school facilities of public junior high schools in Japan are
fairly comparable to those in the United States. The maintenance
and handling of these rooms and facilities, however, are very
There are always two main entrances
to the main school building: a teachers' entrance and a student
entrance. Both have a place to change shoes. To the right is
the shoe-changing area for the students. Each student has two
pairs of shoes. One for when he/she is walking outside, and
another for anyplace inside a building. There may also be special
places in the school that the students and teachers are required
to take off their shoes and put on school slippers. This keeps
the floors quite a bit cleaner than they would be normally.
Japan, each teacher does not base himself/herself in a single
classroom. Their desk, books and papers are all in a collective
"teachers' room". It is the teachers who switch classes.
Each class of students remain in the same classroom for the
entire year. They each have their own desks and students take
lessons together from the same teacher. The teachers' room is
not anything like a "teachers' lounge" as you might
see in the United States. It is a very large room and all the
teachers' desks are arranged into blocks by teachers who teach
the same grade. It is not locked or private by any means. There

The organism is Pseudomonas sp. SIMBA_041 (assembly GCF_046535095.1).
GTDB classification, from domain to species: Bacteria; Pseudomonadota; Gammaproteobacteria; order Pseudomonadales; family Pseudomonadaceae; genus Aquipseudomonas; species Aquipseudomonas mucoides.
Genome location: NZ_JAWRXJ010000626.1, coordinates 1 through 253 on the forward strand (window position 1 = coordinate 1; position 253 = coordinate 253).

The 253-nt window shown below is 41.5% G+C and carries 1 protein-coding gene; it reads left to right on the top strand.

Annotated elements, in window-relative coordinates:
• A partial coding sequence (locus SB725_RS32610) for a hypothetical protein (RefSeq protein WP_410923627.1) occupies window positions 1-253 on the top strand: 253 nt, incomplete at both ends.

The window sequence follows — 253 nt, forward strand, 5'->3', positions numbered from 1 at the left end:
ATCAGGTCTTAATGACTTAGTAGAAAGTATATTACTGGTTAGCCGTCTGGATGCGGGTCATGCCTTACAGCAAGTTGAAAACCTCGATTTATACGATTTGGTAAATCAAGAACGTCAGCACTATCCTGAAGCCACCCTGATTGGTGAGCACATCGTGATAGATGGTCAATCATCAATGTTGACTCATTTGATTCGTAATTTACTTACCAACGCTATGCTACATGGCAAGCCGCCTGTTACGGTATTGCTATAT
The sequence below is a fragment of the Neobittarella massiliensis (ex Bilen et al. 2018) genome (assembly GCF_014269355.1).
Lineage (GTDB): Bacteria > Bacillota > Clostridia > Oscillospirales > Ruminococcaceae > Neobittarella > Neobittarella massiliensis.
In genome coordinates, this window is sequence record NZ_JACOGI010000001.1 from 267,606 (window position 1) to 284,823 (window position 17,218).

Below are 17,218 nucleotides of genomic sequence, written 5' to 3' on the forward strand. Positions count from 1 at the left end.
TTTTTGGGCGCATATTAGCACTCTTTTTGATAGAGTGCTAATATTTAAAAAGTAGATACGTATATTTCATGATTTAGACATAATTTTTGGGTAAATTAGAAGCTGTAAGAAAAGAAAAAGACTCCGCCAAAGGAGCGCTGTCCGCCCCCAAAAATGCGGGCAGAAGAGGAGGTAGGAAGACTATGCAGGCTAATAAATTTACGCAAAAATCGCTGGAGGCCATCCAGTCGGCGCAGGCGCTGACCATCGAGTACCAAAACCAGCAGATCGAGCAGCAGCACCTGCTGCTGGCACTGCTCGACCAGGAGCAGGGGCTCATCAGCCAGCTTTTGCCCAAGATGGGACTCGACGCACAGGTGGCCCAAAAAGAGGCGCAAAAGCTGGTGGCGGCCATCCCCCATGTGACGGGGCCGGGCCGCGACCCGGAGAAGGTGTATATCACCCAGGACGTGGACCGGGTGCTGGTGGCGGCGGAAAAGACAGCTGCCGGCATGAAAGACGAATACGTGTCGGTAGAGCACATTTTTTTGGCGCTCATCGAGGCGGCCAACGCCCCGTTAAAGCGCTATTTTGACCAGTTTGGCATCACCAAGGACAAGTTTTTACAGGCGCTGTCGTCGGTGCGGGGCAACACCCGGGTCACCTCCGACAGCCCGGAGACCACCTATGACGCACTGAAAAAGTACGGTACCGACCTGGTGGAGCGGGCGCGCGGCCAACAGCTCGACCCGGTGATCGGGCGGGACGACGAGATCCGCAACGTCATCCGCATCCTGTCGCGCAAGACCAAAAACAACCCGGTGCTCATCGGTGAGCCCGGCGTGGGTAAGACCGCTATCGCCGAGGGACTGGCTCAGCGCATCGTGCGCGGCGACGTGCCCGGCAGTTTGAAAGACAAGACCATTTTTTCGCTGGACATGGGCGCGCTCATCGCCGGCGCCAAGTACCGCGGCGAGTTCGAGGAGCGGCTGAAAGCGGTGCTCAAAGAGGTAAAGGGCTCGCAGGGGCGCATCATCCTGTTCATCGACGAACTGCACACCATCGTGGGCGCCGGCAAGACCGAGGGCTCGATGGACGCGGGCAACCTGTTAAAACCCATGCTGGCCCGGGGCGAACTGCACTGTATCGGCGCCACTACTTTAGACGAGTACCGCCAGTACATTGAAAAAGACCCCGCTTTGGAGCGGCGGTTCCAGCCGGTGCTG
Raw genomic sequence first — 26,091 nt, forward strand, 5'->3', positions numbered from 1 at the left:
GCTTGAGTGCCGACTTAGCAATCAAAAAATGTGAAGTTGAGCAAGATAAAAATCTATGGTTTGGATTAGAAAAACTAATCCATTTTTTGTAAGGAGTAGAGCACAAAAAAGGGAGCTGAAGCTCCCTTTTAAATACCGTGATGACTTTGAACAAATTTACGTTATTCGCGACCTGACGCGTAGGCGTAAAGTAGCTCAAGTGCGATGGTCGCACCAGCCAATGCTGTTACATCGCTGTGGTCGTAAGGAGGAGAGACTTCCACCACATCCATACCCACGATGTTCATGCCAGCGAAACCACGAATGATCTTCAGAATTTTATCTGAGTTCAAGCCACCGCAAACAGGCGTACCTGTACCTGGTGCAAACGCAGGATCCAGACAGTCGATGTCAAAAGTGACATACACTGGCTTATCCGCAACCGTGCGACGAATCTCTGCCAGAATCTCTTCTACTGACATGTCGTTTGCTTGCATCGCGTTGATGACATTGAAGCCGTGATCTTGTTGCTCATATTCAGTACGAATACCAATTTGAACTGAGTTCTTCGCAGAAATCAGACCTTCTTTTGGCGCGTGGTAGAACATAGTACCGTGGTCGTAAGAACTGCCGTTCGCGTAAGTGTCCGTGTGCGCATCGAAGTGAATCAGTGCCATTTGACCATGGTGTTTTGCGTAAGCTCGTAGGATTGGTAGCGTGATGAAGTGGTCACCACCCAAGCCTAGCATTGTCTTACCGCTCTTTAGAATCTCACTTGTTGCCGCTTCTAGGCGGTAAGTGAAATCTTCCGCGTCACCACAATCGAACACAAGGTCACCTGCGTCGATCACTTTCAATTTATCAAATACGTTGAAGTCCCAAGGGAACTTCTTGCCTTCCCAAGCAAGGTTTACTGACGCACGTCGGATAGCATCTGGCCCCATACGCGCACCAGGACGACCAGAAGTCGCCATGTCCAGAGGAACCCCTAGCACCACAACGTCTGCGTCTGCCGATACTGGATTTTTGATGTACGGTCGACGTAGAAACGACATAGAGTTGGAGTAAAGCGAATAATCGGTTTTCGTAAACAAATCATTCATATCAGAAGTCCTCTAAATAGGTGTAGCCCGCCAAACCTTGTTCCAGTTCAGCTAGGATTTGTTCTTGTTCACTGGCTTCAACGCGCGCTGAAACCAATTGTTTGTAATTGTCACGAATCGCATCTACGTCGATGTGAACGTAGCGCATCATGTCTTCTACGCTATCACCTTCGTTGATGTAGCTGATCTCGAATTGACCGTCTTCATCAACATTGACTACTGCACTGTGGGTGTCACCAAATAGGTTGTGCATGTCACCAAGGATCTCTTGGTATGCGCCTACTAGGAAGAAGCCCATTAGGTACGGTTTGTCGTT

are usually two large sliding doors opening into the teachers'
room and students may enter, with a polite greeting of excuse,
anytime there is not a teachers' meeting going on. The teachers'
room resembles a fire hazard cluttered with desks.
A very typical
|There can be one to three
buildings which house the actual classrooms, which are usually
assigned by grade. Other rooms that can be found in the buildings
include an audio/visual room, a computer room and a home-ec
|Outside there is usually
a well-kept courtyard area with shaped bushes or small flowers.
The fields are almost always dirt.
are in charge of keeping the school clean, under the direction
of the teachers. They do a fairly good job. Things area clean,
but not gleaming. One of the drawbacks of not having custodial
engineers at each school is that tasks that need done, such
as painting or scrubbing of soot off of the sides of a building,
go a long time before being done. But I think that making the
students responsible for the cleaning is a good idea; it teaches
them to have some pride in their school.